All participants were offered a physician-aided and customised 12-week mixed-mode goal achievement plan with digital support based on preset goals, self-monitoring and individual feedback. One individual goal related to physical activity, weight reduction or stress-reduction combined with two or three corresponding weekly tasks, which were defined in the first consultation with the trial physician, were assigned, and the app was installed with personalised goals, cues and reminders. Both timing and reminder content is defined by the user. On entry into the study, background information on diagnosis, age, height, weight, quality of life (SF-36: short form (36) health survey) and educational level was collected. For feasibility purposes, the participants consented to provide weekly answers via telephone about perceived goal achievement and the functionality of Vett, as the purpose of the study was to assess the acceptability, usability and utility of Vett. A flow chart of the inclusion in the intervention group is shown in figure 1. As part of the methodology of the pilot, when the technological development was performed at the same time, we decided to contact all participants weekly about acceptability, usability and utility; weekly responses are shown in figures 2 and 3. All questions were answered on a scale from 0 to 100, where 0 represents complete disagreement and 100 complete agreement. In this pilot version of Vett, the application service users received individualised tasks as messages to which they were supposed to actively respond, by pressing the yes or no button when they were asked whether the task was completed.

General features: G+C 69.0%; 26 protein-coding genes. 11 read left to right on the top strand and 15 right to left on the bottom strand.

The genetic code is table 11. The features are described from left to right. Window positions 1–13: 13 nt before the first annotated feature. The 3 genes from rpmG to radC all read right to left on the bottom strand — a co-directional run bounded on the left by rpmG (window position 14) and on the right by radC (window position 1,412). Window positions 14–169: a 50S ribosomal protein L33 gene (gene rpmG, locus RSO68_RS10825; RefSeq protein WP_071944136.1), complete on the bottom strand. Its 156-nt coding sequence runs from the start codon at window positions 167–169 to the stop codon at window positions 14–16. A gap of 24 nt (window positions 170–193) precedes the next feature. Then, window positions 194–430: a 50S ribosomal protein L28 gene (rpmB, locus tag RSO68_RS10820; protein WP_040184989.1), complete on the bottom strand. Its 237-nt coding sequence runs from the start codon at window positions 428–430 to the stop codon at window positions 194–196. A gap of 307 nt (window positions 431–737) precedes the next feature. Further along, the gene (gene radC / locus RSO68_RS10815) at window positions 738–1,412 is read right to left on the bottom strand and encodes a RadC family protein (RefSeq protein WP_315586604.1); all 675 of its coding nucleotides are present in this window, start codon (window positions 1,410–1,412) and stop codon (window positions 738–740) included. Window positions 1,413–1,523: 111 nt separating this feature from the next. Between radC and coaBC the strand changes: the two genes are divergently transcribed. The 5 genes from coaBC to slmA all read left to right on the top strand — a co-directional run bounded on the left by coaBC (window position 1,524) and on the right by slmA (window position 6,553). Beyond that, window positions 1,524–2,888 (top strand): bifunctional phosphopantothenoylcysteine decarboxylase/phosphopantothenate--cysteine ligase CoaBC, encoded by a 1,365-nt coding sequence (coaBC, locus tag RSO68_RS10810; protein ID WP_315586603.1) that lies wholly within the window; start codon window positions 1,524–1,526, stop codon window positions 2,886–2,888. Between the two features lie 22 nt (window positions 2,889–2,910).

Objectives, outcomes and feasibility criteria
The primary objective of the pilot was to assess the acceptability, usability and utility of face-to-face consultations combined with the smartphone application Vett based on preset goals, self-monitoring and individual feedback.
Primary outcomes were acceptability, utility and usability. Acceptability was measured as the perceived degree of goal achievement using a validated habit questionnaire, the Self-Report Habit Index.13 The 12-point index is composed of questions that assess three dimensions of habit formation: automaticity of behaviour, frequency of repetition and identity (table 1). Utility and usability were assessed with 10 weekly questions on overall satisfaction with Vett methodology and technical functionality (table 2). All questions, answered during phone interviews, were answered on a scale from 0 to 100, where 0 represented complete disagreement and 100 complete agreement with the statements with which they were presented. Perceived goal achievement was estimated as the difference between goal achievement at week 12 and baseline goal achievement (week 1), as an average of the 11 participants in the study. (One participant did not complete the study.)